Yesterday afternoon the hot sun returned to us. I changed into a swimsuit, took Hemingway’s A Movable Feast out to my favorite chaise lounge, and laid on my belly, propped up on my elbows to read. His simple but seductive descriptions of Paris quickly transported me to the New Orleans’ French Quarter (my closest approximation). It made me want to walk, write, explore, and express the thrumming affection for the French Quarter that has grown in my heart these past several years. Good reading always makes me want to write. It took some effort, but I quieted those impulses in order to really accept what he was offering.
The farm was quiet and calm, making it easy to slip away into another mental scene. The sun heated and seized at my skin until I could feel my pulse in my scalp and my legs were slack and relaxed. One bead of sweat formed between my shoulder blades and tracked in a zig-zag down my back. I was reading about Paris in early spring, when the cold rains threatened both bloom and joy, so the contrast was fun, interesting. It heightened the sense of transport.
Then, with no warning, I heard a scuffle to my left. A crunchy, leafy, noisy explosion from my peripheral there. A young red hen was running and kicking her legs, slashing a path through the undergrowth nearby.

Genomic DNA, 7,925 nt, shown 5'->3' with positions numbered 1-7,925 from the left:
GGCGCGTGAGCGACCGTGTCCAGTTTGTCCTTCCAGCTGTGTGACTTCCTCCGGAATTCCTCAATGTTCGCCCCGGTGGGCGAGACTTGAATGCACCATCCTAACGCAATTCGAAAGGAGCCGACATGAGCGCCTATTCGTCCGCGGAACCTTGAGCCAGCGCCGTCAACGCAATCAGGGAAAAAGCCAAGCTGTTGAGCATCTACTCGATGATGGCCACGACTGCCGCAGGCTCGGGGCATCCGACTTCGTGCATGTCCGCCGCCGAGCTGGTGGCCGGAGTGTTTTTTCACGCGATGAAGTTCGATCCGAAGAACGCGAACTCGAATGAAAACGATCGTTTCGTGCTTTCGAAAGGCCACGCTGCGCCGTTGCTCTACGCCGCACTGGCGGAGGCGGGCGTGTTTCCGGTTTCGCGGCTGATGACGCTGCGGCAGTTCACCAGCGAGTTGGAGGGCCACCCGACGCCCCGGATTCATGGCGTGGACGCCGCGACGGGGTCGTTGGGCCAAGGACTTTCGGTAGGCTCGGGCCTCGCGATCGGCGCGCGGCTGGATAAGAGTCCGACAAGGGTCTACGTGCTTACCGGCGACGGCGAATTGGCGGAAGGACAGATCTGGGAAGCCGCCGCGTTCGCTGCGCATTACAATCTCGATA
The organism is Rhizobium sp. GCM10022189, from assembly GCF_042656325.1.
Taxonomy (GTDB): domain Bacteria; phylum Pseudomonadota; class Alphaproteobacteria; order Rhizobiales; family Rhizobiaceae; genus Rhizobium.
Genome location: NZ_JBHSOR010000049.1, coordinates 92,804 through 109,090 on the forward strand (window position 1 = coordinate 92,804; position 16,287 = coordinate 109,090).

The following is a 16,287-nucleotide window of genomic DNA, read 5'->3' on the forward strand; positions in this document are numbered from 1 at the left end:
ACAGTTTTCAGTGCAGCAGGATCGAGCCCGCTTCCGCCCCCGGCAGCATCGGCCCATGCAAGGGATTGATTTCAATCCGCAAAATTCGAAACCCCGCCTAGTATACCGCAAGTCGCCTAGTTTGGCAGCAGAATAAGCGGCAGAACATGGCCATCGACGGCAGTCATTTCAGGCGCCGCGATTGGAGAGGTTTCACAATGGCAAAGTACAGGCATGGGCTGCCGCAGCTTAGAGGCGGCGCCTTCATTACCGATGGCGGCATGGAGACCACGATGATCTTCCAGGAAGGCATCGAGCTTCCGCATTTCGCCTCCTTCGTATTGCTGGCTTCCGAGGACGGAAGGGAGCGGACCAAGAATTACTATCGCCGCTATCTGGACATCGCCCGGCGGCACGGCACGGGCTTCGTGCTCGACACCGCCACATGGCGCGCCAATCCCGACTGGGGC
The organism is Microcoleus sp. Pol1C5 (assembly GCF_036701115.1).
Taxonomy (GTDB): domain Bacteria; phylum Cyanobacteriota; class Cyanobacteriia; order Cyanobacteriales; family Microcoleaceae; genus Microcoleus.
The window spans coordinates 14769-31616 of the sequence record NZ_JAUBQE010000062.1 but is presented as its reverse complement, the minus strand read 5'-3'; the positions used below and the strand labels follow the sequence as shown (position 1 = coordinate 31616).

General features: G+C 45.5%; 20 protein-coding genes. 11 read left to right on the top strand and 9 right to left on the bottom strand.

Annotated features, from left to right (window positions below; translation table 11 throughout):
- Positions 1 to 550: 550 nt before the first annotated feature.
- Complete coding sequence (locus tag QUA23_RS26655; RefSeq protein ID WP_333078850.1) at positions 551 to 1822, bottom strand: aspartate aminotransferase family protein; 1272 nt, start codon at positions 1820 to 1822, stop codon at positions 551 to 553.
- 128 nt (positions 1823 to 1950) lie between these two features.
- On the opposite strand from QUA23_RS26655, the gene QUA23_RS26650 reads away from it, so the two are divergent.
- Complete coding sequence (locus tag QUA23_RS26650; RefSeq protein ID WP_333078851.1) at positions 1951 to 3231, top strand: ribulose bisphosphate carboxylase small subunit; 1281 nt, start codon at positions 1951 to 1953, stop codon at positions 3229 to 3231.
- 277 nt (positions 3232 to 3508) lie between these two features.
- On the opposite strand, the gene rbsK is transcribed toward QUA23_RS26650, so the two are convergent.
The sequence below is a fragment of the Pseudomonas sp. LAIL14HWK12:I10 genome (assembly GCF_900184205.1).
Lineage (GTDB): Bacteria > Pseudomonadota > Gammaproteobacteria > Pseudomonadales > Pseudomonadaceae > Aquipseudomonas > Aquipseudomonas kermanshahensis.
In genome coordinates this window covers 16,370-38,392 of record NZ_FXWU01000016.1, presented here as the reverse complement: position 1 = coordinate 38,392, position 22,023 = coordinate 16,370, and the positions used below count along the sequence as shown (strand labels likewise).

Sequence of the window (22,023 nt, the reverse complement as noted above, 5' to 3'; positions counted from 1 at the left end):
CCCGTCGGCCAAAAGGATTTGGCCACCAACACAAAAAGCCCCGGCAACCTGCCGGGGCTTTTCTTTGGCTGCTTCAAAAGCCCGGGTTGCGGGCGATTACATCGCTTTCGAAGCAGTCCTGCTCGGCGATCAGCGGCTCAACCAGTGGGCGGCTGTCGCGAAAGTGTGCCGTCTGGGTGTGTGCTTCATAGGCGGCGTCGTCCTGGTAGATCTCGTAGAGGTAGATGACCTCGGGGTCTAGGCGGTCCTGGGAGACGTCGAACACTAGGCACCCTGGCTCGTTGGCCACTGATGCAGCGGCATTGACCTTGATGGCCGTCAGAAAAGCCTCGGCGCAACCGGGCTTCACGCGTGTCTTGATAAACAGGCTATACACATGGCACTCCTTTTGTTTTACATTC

The weird thing is that I was so transported, so disconnected from the farm at that moment, that I didn’t recognize her. I didn’t just not know which hen she was; I could not for several moments even think of what kind of animal she was. What the heck is that? I closed my book and stared at her until the word pulsed silently in the forefront of my mind like a digital cursor, chicken.
Oh thank goodness, that’s right. Chicken. Okay.
It was a bizarre feeling. But it is also very in keeping with life lately. We are navigating so many unthinkable changes and ongoing heartaches that anything seems possible and nothing feels familiar.
Another bead of sweat formed and raced down my back and Sonia (our fluffy grey cat) mewed and twisted her way over to me, curling up beneath the chaise lounge. A rooster crowed nearby, and I was happy to know he was a rooster. I closed my eyes and took stock of other sounds around the farm, quiet as they were, reconnecting myself to reality.
I need to do this with all of life, too. Stop and take inventory of what remains, of what is real and true and knowable. Especially the plain, simple things. I need to stitch myself slowly and neatly back to the fabric of life, making the tears stronger and calming the frays. (Thank you, Anne Lamott for this easy metaphor.)
What are you reading this weekend? Does it transport you this vividly? Have you ever felt so disconnected from life that you have to consciously stitch yourself back to what matters? Only you can do this for yourself. Be honest. Maintain clear vision and focus. Take it slow and steady.
And why take ye thought for raiment? Consider the lilies of the field, how they grow;
they toil not, neither do they spin. ~Matthew 6:28